the testimony of one north korean girl

You need to watch this. In fact, you must watch this. Please watch this.

While I wasn’t personally able to attend the Lausanne Congress on World Evangelization in Capetown, South Africa (Nov. 11-18), I tried to catch some of the events via the web. While there were numerous webcasts, the one that caught my attention was the testimony of a young 18-year-old Korean girl. I believe, with intention, her name wasn’t released but she was born in North Korea, lived in China, and now resides in South Korea.

I want you…in fact, I urge you…to take about 10 minutes: 8.41 minutes to watch the video and the remainder, 1.19 minutes, to lift a prayer for the people of North Korea. Here’s the video. It wasn’t available on YouTube so I uploaded it here:
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f**k human trafficking. there i said it.

source: amnesty international

Is it possible that we as Christians just aren’t angry enough about injustices like human trafficking and slavery?  Perhaps, we’ve grown too desensitized, domesticated, and docile. I’m not trying to say this for the sake of the ‘shock factor’ but I really believe there are times when the Church needs to have a deep[er] anger about the grave injustices of the world particularly when it involves the exploitation of children. Have we deduced our faith to convenient and self serving pleasantries?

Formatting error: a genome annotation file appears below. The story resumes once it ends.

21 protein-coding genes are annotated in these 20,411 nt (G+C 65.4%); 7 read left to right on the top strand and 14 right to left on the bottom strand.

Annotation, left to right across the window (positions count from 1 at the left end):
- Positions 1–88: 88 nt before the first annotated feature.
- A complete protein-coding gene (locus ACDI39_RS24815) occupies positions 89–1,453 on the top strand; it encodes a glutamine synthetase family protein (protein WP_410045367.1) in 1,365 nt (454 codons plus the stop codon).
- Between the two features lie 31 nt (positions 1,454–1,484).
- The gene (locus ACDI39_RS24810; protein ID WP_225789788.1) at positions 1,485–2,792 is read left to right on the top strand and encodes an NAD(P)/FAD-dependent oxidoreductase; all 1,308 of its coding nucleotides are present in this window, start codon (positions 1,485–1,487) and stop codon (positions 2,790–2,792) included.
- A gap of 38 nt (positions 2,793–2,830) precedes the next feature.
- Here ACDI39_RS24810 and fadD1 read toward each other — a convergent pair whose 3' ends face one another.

Because we are informed and transformed by Christ, I wonder if we just need to say: Continue reading “f**k human trafficking. there i said it.”

someday, i will return to north korea

My great grandfather was one of the first christians in a village nearby Pyongyang.  God’s grace was poured over his entire family but they experienced intense persecution because of their faith.  As a result of the persecution, his family “escaped” with his entire family from what it now known to the world as North Korea.  My father was five during this time and the stories he shares don’t seem real.  Not everyone in his family survived that journey southward that one chaotic night.

NK as some may know is one of the most isolated nations and subsequently, some of the gravest human rights violations and suffering go unnoticed – including approximately 200,000 Christians that are in prison labor camps simply because of their faith in Christ. This past weekend, Minhee and I had the privilege of spending some time with friends that left Seattle three years ago to go to Yanbian, China [via Singapore].  They left – with their three children – the comforts of home, family, and friends to act upon their convictions. The father recently relinquished his well paying job with full benefits to serve the people of North Korea – initially at the border of NK and China and in a few months, he’ll be [hoping to] receive his “resident card” that would allow him to enter to and from North Korea to do development work.  There are no salary or benefits to his work as a “tentmaker.” 

Who in their right mind wants to become a “resident” of North Korea? Continue reading “someday, i will return to north korea”